Conflict of interest

JKD performed clinical studies with and received honoraria from Novartis. The other authors declare that they have no competing interests in respect to this study.

Authors' contributions

All authors read and approved the final manuscript. JKD, HW, DF, and SMB conceived of the trial and planned the data analysis, wrote and revised the manuscript. PNT performed the statistical analysis. PL did the genetic analysis. AK did the audiologic examinations and data analysis. CD did the ophthalmologic examinations. IK, KU, FR, SH, and AB performed the rheumatologic examinations, clinical and laboratory data gathering, and analysis.

Acknowledgements

We thank Melanie Saers, Susanne Schleifenbaum, and Dorothee Lagemann for excellent technical assistance.

This work was supported by grants from the Interdisciplinary Centre for Clinical Research at the University of Muenster (project Foe2/005/06), the Deutsche Forschungsgemeinschaft (DFG project FO 354/2-2), and the Bundesministerium für Bildung und Forschung (project 01GM08100).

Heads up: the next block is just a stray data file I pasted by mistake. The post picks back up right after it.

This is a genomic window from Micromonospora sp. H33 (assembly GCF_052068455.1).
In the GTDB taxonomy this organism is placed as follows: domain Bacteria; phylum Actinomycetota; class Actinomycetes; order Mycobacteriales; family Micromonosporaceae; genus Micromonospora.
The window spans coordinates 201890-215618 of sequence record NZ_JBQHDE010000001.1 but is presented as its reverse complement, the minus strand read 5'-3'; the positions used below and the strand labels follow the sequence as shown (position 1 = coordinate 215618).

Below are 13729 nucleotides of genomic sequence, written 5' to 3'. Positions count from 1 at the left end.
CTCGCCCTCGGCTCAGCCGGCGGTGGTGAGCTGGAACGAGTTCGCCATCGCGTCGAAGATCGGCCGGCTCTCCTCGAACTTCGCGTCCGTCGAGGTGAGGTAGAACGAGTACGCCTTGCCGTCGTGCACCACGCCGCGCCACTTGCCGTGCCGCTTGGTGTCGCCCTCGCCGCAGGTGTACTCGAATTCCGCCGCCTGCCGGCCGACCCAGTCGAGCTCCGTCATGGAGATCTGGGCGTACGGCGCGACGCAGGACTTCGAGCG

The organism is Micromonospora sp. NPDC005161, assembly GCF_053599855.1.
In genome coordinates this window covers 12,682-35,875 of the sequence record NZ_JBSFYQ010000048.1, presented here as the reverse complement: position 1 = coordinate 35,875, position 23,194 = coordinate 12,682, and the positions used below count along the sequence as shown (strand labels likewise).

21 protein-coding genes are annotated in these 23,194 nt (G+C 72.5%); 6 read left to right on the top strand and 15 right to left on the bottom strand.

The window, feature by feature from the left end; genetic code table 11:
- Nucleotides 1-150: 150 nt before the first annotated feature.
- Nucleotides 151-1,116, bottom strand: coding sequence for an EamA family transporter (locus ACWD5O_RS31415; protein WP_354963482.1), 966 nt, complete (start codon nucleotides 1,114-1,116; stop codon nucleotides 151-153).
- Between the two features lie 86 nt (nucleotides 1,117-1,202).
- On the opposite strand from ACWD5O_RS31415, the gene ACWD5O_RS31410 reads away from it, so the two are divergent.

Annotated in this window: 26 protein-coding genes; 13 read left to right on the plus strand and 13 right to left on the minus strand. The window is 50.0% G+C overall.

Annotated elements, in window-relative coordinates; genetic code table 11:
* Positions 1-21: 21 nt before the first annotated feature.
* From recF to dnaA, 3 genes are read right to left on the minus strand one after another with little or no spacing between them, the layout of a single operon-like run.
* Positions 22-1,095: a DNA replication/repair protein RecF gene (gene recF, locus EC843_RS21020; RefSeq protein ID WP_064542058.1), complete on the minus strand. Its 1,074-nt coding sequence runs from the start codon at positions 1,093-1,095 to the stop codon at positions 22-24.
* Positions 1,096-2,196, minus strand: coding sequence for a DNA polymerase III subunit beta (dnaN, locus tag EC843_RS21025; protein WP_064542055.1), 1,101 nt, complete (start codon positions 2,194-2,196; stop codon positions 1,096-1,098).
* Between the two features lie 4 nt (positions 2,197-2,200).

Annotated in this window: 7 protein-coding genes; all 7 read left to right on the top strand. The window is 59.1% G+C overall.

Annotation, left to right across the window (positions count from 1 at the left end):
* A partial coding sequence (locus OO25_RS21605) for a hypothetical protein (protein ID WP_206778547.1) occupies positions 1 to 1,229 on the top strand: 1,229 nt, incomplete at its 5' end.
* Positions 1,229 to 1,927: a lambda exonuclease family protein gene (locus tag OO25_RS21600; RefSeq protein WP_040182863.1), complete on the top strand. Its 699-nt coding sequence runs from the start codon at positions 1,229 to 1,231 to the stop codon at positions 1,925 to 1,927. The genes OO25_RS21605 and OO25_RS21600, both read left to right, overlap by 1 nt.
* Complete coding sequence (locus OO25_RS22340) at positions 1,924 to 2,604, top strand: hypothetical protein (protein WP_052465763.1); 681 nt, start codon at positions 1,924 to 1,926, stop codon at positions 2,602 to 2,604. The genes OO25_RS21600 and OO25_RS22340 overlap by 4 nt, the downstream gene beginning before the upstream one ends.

References

  1. Prieur AM, Griscelli C, Lampert F, Truckenbrodt H, Guggenheim MA, Lovell DJ, Pelkonnen P, Chevrant-Breton J, Ansell BM: A chronic, infantile, neurological, cutaneous and articular (CINCA) syndrome: a specific entity analysed in 30 patients.

    Scand J Rheumatol Suppl 1987, 66:57-68. PubMed Abstract OpenURL

  2. Aksentijevich I, Nowak M, Mallah M, Chae JJ, Watford WT, Hofmann SR, Stein L, Russo R, Goldsmith D, Dent P, et al.: De novo CIAS1 mutations, cytokine activation, and evidence for genetic heterogeneity in patients with neonatal-onset multisystem inflammatory disease (NOMID): a new member of the expanding family of pyrin-associated autoinflammatory diseases.

    Arthritis Rheum 2002, 46:3340-3348. PubMed Abstract | Publisher Full Text OpenURL

  3. Hoffman HM, Mueller JL, Broide DH, Wanderer AA, Kolodner RD: Mutation of a new gene encoding a putative pyrin-like protein causes familial cold autoinflammatory syndrome and Muckle-Wells syndrome.